As we plunge headlong into 2015, most of the economic news we're hearing is positive.
Which, of course, leads to the question: What's the catch?
Unemployment continues to fall, new car sales are poised to break the 17 million-unit ceiling, Wall Street has been clicking along on all cylinders, capital spending by business, government and non-profits is rising and small business owners appear to be gearing up to take part. Add to that the fact that plunging oil/gasoline prices have put more money in consumers' pockets.
According to the latest Small Business Optimism Survey, conducted by the National Federation of Small Business (NFIB), the small business optimism index is at its highest point in nearly eight years. This, the organization surmises, is a strong signal that American small businesses could be finally shaking off the effects of the Great Recession.
This could be a breakout for small business, said NFIB Chief Economist Bill Dunkelberg. There's no question that small business owners are feeling better about the economy. If they continue to feel that way, 2015 could be a very good year.
In the NFIB's latest surveybased on polling done in Decemberrespondents gave positive responses to eight of the 10 indices, with strong indications in capital spending, hiring, expansion and inventory growth.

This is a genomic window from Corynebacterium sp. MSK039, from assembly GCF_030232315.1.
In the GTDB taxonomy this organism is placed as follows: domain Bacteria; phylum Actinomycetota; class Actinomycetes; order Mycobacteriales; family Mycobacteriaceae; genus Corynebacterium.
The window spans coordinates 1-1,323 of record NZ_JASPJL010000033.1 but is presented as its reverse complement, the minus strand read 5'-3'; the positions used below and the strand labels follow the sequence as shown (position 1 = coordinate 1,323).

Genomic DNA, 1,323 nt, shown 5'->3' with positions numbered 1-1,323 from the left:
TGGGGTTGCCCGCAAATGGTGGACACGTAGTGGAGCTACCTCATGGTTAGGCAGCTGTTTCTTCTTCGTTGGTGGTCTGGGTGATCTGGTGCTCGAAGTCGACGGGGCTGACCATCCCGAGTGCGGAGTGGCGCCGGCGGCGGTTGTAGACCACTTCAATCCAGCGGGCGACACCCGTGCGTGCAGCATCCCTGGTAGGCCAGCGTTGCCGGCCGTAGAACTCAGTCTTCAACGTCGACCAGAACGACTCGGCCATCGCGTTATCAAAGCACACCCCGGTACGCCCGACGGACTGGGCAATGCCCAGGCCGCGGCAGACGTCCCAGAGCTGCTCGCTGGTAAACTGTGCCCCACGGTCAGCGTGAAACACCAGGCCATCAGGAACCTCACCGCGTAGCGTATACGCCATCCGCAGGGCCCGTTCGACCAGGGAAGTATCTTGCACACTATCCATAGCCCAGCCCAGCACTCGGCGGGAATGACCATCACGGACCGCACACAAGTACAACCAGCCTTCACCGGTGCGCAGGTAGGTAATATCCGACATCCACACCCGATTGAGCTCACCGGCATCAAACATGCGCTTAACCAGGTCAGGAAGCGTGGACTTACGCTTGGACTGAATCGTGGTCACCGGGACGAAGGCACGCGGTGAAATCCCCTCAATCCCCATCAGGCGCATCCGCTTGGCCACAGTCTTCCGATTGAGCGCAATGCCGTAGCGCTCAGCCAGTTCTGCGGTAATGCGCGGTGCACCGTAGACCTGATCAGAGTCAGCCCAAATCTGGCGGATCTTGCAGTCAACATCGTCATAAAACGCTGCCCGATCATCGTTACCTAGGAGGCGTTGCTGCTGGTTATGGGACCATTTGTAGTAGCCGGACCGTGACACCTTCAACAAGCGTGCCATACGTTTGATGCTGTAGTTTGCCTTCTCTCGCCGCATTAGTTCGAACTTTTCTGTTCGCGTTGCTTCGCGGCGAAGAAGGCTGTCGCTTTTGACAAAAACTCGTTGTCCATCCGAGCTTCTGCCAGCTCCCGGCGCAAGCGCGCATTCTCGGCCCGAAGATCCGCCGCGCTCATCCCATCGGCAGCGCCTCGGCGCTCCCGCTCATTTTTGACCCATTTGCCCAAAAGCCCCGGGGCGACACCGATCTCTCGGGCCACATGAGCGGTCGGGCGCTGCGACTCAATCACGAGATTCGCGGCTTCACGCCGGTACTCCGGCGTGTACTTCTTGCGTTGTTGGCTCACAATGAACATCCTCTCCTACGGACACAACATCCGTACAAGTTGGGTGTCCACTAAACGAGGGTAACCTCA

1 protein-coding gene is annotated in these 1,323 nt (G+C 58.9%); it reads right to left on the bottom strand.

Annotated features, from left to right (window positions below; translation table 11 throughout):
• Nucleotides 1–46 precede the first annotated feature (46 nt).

This report augers well when taken together with recent statements from the Specialty Equipment Market Association (SEMA) and Auto Care Association (ACA) heads, both of whom said their constituencies experienced growth in 2014 and that they anticipate continued good fortunes in 2015.
SEMA President Chris Kersting went so far as to say he expects 2015 to be the latest in a string of banner years for the automotive aftermarket, while ACA President and CEO Kathleen Schmatz said 2014 was arguably the association's best year in its history, which sets the stage for a bright 2015.
Similarly, the Small Business Administration noted recently that small business is responsible for roughly two-thirds to three-fourths of U.S. job growth recently. In 2014, small businesses created nearly 2 million of the roughly 3 million private-sector jobs generated.
The one soft spot? The consumert tire aftermarket.
The most recent Rubber Manufacturers Association's forecast for aftermarket passenger tire shipments this year is for a slight decline from the 205 million units shipped in 2014. Light truck tires will fare slightly better, edging up marginally over the 29.6 million units shipped last year.
Part of the low expectations for 2015 can be traced to the assumption that tire prices are going to rise because of the countervailing and/or antidumping duties on Chinese-sourced tires.
It seems the industry's been banking on pent-up demand for years. One has to wonder now if that's supposed to be penned-up demand and who has the key to unlock the pen.